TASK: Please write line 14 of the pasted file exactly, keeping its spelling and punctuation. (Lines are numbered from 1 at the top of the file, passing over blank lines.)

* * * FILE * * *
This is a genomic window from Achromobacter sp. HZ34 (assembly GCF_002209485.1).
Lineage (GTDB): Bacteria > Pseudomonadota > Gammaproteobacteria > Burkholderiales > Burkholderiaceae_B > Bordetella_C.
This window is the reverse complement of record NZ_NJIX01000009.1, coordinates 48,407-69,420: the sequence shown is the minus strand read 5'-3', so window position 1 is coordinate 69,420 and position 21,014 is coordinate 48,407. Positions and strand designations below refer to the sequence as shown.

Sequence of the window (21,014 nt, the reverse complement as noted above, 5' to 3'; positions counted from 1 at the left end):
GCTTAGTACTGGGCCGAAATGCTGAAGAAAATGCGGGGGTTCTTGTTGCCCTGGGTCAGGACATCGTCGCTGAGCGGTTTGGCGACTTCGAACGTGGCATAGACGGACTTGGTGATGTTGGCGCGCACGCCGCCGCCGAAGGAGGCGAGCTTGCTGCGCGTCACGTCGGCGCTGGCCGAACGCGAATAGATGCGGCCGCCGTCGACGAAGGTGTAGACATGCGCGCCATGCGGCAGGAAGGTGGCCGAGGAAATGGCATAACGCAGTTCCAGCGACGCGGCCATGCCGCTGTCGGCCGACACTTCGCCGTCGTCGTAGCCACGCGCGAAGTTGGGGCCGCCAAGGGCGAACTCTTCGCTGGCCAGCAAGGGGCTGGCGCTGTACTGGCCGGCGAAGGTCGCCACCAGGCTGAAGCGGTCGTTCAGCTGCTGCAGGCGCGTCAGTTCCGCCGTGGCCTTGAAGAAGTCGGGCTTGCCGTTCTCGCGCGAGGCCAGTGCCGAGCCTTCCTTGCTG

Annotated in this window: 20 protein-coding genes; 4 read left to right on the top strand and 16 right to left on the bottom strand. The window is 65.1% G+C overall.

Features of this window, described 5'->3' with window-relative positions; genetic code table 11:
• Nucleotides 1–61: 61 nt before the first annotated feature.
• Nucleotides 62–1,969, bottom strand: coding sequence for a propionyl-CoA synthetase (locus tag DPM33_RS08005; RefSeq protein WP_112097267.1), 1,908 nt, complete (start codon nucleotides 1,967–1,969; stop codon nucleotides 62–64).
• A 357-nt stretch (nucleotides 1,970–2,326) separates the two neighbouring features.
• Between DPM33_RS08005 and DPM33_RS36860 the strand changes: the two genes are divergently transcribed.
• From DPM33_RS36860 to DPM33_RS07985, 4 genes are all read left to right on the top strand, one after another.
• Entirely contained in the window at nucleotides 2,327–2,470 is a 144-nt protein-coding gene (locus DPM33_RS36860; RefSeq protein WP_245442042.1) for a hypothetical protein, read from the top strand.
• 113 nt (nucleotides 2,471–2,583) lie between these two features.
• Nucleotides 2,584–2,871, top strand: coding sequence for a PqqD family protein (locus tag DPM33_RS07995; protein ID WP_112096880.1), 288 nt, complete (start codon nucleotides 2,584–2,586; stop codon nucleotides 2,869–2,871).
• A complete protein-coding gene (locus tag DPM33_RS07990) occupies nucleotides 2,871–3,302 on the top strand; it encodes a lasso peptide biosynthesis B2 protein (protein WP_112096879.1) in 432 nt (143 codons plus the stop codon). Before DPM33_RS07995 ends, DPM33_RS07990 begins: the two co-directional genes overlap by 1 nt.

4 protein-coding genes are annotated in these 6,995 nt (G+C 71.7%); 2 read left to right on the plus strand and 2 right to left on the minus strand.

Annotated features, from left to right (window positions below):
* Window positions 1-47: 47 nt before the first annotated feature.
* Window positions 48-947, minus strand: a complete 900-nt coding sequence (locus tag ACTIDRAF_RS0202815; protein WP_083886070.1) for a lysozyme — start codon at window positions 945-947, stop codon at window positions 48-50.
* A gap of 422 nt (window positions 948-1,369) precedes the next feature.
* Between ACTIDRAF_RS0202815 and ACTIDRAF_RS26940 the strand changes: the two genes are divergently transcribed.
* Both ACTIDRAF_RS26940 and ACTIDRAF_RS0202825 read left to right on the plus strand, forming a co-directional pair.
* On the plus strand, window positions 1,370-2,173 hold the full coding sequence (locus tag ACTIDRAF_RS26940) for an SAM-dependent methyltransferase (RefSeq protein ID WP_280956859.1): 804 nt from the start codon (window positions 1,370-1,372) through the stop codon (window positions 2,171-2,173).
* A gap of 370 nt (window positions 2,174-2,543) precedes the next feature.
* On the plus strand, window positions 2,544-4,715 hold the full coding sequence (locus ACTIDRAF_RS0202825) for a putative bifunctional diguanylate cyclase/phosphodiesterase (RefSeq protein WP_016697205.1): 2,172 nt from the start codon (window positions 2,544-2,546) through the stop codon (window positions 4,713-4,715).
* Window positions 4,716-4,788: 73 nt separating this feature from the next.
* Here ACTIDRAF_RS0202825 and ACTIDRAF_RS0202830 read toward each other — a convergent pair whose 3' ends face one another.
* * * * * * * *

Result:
• 113 nt (nucleotides 2,471–2,583) lie between these two features.